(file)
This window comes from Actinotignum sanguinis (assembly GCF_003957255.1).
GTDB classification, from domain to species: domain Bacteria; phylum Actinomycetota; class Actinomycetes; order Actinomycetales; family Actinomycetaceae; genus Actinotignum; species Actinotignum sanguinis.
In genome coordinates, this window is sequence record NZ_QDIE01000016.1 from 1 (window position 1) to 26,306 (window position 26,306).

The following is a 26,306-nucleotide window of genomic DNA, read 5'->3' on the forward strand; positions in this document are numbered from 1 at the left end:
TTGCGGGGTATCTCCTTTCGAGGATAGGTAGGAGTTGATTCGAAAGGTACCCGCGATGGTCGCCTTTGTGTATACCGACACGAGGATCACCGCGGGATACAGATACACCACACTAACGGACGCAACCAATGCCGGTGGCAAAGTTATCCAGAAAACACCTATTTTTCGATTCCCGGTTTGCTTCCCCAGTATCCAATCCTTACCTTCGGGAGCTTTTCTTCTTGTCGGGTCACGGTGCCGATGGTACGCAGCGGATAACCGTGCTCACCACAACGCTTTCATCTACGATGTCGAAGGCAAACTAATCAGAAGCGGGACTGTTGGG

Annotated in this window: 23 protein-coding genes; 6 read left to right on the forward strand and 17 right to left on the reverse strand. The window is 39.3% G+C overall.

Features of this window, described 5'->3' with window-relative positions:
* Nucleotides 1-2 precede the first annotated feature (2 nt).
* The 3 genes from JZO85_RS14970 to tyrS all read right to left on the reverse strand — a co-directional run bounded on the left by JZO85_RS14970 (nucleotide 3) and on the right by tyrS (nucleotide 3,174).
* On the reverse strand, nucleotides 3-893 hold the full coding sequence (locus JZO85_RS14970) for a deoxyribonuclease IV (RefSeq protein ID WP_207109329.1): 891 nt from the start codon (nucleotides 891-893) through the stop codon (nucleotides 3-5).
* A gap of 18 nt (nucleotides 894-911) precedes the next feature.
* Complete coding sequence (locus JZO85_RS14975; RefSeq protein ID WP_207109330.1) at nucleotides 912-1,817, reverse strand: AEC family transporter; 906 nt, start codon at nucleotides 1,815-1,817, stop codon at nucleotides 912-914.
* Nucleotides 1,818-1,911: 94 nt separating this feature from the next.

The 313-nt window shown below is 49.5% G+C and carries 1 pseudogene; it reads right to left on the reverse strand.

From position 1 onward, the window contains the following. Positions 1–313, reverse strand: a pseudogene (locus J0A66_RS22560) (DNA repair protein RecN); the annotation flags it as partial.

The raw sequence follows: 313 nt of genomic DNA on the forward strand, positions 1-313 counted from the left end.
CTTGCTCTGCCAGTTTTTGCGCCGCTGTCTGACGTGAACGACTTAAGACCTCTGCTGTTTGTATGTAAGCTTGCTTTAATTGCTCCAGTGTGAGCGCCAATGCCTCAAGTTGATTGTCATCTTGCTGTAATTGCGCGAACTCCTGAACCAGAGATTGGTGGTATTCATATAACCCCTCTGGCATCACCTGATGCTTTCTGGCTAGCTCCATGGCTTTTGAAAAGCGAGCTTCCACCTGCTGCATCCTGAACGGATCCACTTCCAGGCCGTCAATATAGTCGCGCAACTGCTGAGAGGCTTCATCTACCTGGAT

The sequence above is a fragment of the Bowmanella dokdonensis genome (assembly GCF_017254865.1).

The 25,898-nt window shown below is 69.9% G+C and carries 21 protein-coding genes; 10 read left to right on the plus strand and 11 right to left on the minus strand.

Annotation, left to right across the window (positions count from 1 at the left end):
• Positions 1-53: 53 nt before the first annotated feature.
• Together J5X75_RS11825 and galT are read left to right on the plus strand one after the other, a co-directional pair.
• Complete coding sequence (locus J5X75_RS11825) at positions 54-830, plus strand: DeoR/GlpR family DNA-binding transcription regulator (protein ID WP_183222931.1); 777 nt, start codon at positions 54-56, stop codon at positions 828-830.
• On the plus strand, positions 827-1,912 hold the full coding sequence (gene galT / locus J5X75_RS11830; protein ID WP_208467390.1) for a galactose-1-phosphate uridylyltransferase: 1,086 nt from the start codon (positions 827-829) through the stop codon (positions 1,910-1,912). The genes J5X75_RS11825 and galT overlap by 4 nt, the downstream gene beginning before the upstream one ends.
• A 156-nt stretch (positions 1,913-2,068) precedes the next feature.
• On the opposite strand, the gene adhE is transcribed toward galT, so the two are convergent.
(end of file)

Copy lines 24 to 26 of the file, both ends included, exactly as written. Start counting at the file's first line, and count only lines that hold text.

• On the plus strand, positions 827-1,912 hold the full coding sequence (gene galT / locus J5X75_RS11830; protein ID WP_208467390.1) for a galactose-1-phosphate uridylyltransferase: 1,086 nt from the start codon (positions 827-829) through the stop codon (positions 1,910-1,912). The genes J5X75_RS11825 and galT overlap by 4 nt, the downstream gene beginning before the upstream one ends.
• A 156-nt stretch (positions 1,913-2,068) precedes the next feature.
• On the opposite strand, the gene adhE is transcribed toward galT, so the two are convergent.